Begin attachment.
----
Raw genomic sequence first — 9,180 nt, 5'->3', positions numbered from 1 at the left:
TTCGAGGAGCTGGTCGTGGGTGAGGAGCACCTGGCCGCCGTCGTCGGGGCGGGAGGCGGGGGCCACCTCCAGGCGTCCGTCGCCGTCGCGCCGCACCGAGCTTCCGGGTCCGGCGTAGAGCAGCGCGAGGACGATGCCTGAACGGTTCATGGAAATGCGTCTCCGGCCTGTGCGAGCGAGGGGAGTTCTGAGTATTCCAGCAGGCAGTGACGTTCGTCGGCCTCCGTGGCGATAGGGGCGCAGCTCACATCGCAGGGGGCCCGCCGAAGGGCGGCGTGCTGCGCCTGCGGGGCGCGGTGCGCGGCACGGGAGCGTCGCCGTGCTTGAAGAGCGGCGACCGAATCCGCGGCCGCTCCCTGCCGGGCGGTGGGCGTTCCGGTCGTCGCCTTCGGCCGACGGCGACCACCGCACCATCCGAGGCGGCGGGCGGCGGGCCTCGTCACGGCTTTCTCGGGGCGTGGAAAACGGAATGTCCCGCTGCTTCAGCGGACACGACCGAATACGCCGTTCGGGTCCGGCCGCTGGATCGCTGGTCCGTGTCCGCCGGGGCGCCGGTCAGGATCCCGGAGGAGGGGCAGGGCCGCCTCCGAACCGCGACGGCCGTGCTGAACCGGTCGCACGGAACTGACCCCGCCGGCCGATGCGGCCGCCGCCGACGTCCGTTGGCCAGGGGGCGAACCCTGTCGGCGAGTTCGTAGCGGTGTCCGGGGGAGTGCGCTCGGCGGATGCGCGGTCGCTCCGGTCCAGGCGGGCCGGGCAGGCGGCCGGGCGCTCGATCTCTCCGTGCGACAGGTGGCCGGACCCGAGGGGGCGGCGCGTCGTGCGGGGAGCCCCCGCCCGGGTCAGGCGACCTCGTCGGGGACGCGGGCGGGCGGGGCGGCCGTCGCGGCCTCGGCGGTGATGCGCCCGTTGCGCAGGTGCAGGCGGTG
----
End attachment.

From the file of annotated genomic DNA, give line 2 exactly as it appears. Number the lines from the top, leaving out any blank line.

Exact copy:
TTCGAGGAGCTGGTCGTGGGTGAGGAGCACCTGGCCGCCGTCGTCGGGGCGGGAGGCGGGGGCCACCTCCAGGCGTCCGTCGCCGTCGCGCCGCACCGAGCTTCCGGGTCCGGCGTAGAGCAGCGCGAGGACGATGCCTGAACGGTTCATGGAAATGCGTCTCCGGCCTGTGCGAGCGAGGGGAGTTCTGAGTATTCCAGCAGGCAGTGACGTTCGTCGGCCTCCGTGGCGATAGGGGCGCAGCTCACATCGCAGGGGGCCCGCCGAAGGGCGGCGTGCTGCGCCTGCGGGGCGCGGTGCGCGGCACGGGAGCGTCGCCGTGCTTGAAGAGCGGCGACCGAATCCGCGGCCGCTCCCTGCCGGGCGGTGGGCGTTCCGGTCGTCGCCTTCGGCCGACGGCGACCACCGCACCATCCGAGGCGGCGGGCGGCGGGCCTCGTCACGGCTTTCTCGGGGCGTGGAAAACGGAATGTCCCGCTGCTTCAGCGGACACGACCGAATACGCCGTTCGGGTCCGGCCGCTGGATCGCTGGTCCGTGTCCGCCGGGGCGCCGGTCAGGATCCCGGAGGAGGGGCAGGGCCGCCTCCGAACCGCGACGGCCGTGCTGAACCGGTCGCACGGAACTGACCCCGCCGGCCGATGCGGCCGCCGCCGACGTCCGTTGGCCAGGGGGCGAACCCTGTCGGCGAGTTCGTAGCGGTGTCCGGGGGAGTGCGCTCGGCGGATGCGCGGTCGCTCCGGTCCAGGCGGGCCGGGCAGGCGGCCGGGCGCTCGATCTCTCCGTGCGACAGGTGGCCGGACCCGAGGGGGCGGCGCGTCGTGCGGGGAGCCCCCGCCCGGGTCAGGCGACCTCGTCGGGGACGCGGGCGGGCGGGGCGGCCGTCGCGGCCTCGGCGGTGATGCGCCCGTTGCGCAGGTGCAGGCGGTG